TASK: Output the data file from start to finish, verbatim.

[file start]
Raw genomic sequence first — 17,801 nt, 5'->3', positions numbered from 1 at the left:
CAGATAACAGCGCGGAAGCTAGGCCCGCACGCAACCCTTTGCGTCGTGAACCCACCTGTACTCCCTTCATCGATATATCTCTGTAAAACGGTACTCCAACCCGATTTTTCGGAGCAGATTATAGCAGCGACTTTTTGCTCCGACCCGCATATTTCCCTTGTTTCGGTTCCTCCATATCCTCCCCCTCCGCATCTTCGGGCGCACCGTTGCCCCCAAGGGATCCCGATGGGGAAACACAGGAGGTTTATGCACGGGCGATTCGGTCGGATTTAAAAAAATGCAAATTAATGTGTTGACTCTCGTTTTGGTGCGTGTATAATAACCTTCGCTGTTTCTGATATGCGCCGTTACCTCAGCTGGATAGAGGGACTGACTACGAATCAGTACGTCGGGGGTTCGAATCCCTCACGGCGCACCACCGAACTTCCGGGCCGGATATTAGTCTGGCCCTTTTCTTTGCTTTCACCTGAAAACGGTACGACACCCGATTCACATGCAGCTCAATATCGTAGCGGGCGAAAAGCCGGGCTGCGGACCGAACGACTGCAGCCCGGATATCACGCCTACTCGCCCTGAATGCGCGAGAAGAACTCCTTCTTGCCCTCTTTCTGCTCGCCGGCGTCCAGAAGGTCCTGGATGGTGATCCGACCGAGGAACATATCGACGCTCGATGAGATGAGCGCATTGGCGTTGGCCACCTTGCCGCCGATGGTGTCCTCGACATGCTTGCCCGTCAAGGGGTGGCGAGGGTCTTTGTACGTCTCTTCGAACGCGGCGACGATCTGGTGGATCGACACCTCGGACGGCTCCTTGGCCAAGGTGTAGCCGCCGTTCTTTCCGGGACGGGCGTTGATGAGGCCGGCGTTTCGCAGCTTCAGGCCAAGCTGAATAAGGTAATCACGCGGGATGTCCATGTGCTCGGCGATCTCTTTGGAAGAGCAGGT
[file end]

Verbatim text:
Raw genomic sequence first — 17,801 nt, 5'->3', positions numbered from 1 at the left:
CAGATAACAGCGCGGAAGCTAGGCCCGCACGCAACCCTTTGCGTCGTGAACCCACCTGTACTCCCTTCATCGATATATCTCTGTAAAACGGTACTCCAACCCGATTTTTCGGAGCAGATTATAGCAGCGACTTTTTGCTCCGACCCGCATATTTCCCTTGTTTCGGTTCCTCCATATCCTCCCCCTCCGCATCTTCGGGCGCACCGTTGCCCCCAAGGGATCCCGATGGGGAAACACAGGAGGTTTATGCACGGGCGATTCGGTCGGATTTAAAAAAATGCAAATTAATGTGTTGACTCTCGTTTTGGTGCGTGTATAATAACCTTCGCTGTTTCTGATATGCGCCGTTACCTCAGCTGGATAGAGGGACTGACTACGAATCAGTACGTCGGGGGTTCGAATCCCTCACGGCGCACCACCGAACTTCCGGGCCGGATATTAGTCTGGCCCTTTTCTTTGCTTTCACCTGAAAACGGTACGACACCCGATTCACATGCAGCTCAATATCGTAGCGGGCGAAAAGCCGGGCTGCGGACCGAACGACTGCAGCCCGGATATCACGCCTACTCGCCCTGAATGCGCGAGAAGAACTCCTTCTTGCCCTCTTTCTGCTCGCCGGCGTCCAGAAGGTCCTGGATGGTGATCCGACCGAGGAACATATCGACGCTCGATGAGATGAGCGCATTGGCGTTGGCCACCTTGCCGCCGATGGTGTCCTCGACATGCTTGCCCGTCAAGGGGTGGCGAGGGTCTTTGTACGTCTCTTCGAACGCGGCGACGATCTGGTGGATCGACACCTCGGACGGCTCCTTGGCCAAGGTGTAGCCGCCGTTCTTTCCGGGACGGGCGTTGATGAGGCCGGCGTTTCGCAGCTTCAGGCCAAGCTGAATAAGGTAATCACGCGGGATGTCCATGTGCTCGGCGATCTCTTTGGAAGAGCAGGT